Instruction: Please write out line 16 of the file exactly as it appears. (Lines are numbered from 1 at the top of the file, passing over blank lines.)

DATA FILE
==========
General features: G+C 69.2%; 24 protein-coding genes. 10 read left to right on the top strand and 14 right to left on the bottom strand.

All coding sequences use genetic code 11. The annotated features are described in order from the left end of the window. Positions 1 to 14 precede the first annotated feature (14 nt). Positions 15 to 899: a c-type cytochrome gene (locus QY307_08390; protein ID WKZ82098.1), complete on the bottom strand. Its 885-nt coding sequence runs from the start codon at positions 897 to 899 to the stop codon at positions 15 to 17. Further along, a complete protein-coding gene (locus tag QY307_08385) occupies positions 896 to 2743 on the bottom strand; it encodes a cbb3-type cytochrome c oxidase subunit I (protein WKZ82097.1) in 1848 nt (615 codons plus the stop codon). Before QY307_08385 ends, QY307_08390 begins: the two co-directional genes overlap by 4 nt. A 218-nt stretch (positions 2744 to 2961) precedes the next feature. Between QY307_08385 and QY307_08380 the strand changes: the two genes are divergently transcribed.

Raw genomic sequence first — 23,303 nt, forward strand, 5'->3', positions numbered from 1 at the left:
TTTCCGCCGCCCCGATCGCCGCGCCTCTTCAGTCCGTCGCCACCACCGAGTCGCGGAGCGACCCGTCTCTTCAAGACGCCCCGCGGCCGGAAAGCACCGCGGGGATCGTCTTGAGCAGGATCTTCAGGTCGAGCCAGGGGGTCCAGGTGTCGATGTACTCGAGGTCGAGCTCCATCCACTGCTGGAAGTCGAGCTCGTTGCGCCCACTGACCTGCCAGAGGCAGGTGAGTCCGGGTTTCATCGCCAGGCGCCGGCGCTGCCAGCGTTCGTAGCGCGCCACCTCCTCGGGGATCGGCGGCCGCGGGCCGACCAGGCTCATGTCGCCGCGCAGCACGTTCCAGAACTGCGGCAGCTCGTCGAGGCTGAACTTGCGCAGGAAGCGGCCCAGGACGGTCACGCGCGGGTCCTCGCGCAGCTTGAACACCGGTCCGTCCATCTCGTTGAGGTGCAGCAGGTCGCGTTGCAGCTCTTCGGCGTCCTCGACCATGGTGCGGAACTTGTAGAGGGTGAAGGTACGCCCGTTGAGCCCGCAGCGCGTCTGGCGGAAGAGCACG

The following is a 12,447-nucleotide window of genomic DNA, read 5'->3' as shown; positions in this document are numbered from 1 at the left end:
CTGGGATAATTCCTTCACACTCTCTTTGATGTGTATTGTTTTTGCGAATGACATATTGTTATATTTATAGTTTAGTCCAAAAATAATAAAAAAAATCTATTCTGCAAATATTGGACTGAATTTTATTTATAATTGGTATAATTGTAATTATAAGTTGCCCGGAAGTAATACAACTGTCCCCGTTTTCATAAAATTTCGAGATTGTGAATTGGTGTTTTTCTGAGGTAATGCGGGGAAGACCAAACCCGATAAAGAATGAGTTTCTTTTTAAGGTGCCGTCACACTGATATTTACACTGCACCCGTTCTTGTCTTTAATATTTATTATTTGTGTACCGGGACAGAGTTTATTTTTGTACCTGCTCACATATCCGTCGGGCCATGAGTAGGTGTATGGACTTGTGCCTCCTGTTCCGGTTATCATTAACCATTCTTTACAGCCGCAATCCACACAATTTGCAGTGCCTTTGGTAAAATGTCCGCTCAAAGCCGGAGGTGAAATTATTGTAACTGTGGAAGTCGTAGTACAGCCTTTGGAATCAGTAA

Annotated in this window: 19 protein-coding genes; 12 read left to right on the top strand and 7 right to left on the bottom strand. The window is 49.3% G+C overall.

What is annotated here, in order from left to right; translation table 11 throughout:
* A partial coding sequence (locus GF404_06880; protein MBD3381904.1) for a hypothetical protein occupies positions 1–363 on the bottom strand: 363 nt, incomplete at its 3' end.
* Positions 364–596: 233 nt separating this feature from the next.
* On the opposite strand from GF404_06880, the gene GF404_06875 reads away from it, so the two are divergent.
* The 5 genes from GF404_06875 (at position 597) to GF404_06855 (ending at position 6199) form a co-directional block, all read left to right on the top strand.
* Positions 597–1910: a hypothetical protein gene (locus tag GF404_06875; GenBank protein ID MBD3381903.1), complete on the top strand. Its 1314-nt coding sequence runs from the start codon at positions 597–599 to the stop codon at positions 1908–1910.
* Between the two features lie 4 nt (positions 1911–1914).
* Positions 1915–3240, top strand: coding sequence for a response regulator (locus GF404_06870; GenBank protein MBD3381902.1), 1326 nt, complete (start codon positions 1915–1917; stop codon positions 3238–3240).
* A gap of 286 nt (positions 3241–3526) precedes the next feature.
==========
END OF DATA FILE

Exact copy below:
* A gap of 286 nt (positions 3241–3526) precedes the next feature.